Parliamentary privilege forms an essential part of how Canada’s constitutional democracy maintains the fundamental separation of powers between the legislative, executive, and judicial branches of government: Vaid, at para. 21; Chagnon, at para. 21. Parliamentary privilege has been described as a “corollary to the separation of powers” because it helps protect the ability of the Senate, the House of Commons, and the provincial legislative assemblies to perform their constitutionally-assigned functions: British Columbia (Attorney General) v. Provincial Court Judges’ Association of British Columbia, 2020 SCC 20, at para. 66.
 Parliamentary privilege does so “[b]y shielding some areas of legislative activity from external review” and “[i]t grants the legislative branch of government the autonomy it requires to perform its constitutional functions”: Chagnon, at para. 1. The privilege is defined by “the degree of autonomy necessary to perform Parliament’s constitutional function”: by what is “necessary to protect legislators in the discharge of their legislative and deliberative functions, and the legislative assembly’s work in holding the government to account for the conduct of the country’s business”: Vaid, at para. 41.
(d) Two-step approach to federal parliamentary privilege
 The Supreme Court ruled in Vaid that a two-step approach applies when addressing questions of parliamentary privilege at the federal level:
• At the first step, the court asks whether the existence and scope of the claimed privilege have been authoritatively established, based on either Canadian or British precedent. If the existence and scope of the claimed privilege have been authoritatively established, the privilege must be accepted by the court, without further inquiry into the necessity of the privilege or the merits of its exercise in the particular case: Vaid, at paras. 37, 39; see also Boulerice, at paras. 6, 54, 56, 60 and 61.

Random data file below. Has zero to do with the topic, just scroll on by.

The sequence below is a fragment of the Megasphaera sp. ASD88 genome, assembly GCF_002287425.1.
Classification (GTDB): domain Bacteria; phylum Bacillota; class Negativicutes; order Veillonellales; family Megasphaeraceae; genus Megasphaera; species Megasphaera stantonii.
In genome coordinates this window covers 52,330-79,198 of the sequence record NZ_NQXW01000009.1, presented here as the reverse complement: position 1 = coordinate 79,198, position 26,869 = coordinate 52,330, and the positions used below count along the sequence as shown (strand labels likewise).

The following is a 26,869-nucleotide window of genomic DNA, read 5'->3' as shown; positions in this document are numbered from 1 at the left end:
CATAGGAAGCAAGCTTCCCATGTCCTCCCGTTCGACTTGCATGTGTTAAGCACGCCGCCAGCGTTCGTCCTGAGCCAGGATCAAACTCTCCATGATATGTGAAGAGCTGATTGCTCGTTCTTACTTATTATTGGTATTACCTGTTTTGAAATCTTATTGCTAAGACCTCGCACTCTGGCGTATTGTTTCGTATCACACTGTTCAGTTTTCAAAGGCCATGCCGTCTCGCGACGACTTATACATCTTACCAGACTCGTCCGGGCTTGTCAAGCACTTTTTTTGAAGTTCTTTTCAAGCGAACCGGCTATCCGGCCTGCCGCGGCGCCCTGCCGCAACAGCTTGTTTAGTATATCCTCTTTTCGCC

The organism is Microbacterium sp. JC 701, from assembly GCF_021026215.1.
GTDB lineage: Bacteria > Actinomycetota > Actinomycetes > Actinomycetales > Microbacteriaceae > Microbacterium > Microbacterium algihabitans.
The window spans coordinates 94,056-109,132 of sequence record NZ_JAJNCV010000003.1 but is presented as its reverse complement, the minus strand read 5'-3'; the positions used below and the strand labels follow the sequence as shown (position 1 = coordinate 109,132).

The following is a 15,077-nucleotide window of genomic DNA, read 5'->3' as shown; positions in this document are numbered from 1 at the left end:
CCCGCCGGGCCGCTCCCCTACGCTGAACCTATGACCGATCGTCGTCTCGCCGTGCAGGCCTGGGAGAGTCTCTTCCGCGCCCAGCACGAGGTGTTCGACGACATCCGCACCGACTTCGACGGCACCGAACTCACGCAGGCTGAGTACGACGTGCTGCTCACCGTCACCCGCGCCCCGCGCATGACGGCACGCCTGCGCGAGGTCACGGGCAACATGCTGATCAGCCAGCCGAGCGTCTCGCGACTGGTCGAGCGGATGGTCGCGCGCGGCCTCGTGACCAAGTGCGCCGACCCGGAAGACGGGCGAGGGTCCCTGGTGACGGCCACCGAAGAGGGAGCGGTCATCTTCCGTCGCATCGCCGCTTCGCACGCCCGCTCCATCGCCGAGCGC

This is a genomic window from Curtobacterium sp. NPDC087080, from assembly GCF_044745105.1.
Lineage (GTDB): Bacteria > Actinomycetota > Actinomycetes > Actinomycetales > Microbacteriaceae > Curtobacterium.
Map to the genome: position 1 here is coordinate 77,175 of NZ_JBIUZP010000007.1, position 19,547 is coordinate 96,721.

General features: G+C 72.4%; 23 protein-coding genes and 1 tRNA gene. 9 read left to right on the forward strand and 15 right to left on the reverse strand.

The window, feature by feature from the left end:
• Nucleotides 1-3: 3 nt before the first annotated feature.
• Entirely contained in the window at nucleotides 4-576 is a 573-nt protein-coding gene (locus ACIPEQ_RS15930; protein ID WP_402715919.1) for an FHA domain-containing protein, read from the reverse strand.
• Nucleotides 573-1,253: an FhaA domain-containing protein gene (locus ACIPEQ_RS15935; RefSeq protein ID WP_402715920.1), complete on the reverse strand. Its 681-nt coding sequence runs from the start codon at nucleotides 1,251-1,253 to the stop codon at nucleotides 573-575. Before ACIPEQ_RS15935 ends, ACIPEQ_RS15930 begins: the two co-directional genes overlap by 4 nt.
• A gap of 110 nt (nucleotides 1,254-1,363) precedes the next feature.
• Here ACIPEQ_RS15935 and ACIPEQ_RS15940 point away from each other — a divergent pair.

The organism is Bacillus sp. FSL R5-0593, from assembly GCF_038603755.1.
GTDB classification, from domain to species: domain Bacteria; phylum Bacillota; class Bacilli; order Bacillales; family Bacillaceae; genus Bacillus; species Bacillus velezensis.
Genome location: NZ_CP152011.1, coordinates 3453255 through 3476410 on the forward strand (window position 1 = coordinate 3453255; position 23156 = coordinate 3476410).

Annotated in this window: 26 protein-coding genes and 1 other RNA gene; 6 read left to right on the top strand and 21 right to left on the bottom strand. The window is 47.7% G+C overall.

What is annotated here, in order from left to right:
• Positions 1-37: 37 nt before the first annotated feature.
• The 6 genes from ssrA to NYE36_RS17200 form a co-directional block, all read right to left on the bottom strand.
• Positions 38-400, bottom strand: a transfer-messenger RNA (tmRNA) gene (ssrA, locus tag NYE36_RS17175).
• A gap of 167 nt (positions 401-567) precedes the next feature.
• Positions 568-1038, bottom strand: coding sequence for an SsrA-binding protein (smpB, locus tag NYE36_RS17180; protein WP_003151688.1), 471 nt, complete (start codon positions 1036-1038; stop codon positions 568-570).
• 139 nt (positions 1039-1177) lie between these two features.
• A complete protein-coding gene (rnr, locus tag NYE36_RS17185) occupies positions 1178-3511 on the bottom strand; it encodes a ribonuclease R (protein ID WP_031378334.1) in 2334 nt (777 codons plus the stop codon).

• At the second step, the court asks whether the privilege claimed is supported as a matter of principle under a necessity test: the sphere of activity over which privilege is claimed must be “so closely and directly connected with the fulfillment by the assembly or its members of their functions as a legislative and deliberative body … that outside interference would undermine the level of autonomy required to enable the assembly and its members to do their work with dignity and efficiency”: Vaid, at para. 46; see also Chagnon, at paras. 29, 31.
 The claimant of parliamentary privilege has the onus of establishing its existence and scope and, if required, its necessity: Vaid, at paras. 5, 29(8) and 53; Chagnon, at para. 32.
(e) Impact on the court’s jurisdiction
 Parliamentary privilege is a rule of curial jurisdiction. The effect of a matter falling within the scope of parliamentary privilege is that its exercise cannot be reviewed by any external body, including a court: Vaid, at paras. 29(9), 34; Chagnon, at paras. 19, 24; New Brunswick Broadcasting, at pp. 350, 382-384; and Boulerice, at para. 54. Parliamentary privilege recognizes “Parliament’s exclusive jurisdiction to deal with complaints within its privileged sphere of activity”: Vaid, at paras. 4, 29(9) and 30 (emphasis in original); New Brunswick Broadcasting, at pp. 383-384; and Boulerice, at para. 55. The principles of parliamentary privilege are “a means of distinguishing areas of judicial and legislative body jurisdiction”: New Brunswick Broadcasting, at pp. 383-384. Parliamentary privilege thus provides an immunity from judicial review: New Brunswick Broadcasting, at p. 342.
 Although the courts have jurisdiction to determine the existence or scope of a claimed privilege, they have no jurisdiction to adjudicate the exercise of any matter falling within the scope of the privilege: Vaid, at paras. 40-41, 47-48; Chagnon, at paras. 2, 32; and New Brunswick Broadcasting, at pp. 350, 384-385.
(a) The Senate’s parliamentary privilege to discipline its members
 First, the Senate has an established parliamentary privilege to discipline its members.